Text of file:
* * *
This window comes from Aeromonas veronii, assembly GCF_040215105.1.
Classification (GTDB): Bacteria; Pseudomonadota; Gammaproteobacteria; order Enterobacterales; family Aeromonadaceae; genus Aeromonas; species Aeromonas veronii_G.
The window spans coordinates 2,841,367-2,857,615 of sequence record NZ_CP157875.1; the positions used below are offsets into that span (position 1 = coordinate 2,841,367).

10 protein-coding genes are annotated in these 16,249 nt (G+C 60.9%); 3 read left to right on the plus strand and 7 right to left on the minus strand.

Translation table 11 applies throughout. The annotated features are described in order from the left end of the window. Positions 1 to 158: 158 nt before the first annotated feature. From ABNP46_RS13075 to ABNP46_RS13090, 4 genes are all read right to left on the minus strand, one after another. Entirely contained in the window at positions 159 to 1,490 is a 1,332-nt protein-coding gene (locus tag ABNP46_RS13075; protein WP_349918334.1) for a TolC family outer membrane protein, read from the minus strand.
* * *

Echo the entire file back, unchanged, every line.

This window comes from Aeromonas veronii, assembly GCF_040215105.1.
Classification (GTDB): Bacteria; Pseudomonadota; Gammaproteobacteria; order Enterobacterales; family Aeromonadaceae; genus Aeromonas; species Aeromonas veronii_G.
The window spans coordinates 2,841,367-2,857,615 of sequence record NZ_CP157875.1; the positions used below are offsets into that span (position 1 = coordinate 2,841,367).

10 protein-coding genes are annotated in these 16,249 nt (G+C 60.9%); 3 read left to right on the plus strand and 7 right to left on the minus strand.

Translation table 11 applies throughout. The annotated features are described in order from the left end of the window. Positions 1 to 158: 158 nt before the first annotated feature. From ABNP46_RS13075 to ABNP46_RS13090, 4 genes are all read right to left on the minus strand, one after another. Entirely contained in the window at positions 159 to 1,490 is a 1,332-nt protein-coding gene (locus tag ABNP46_RS13075; protein WP_349918334.1) for a TolC family outer membrane protein, read from the minus strand.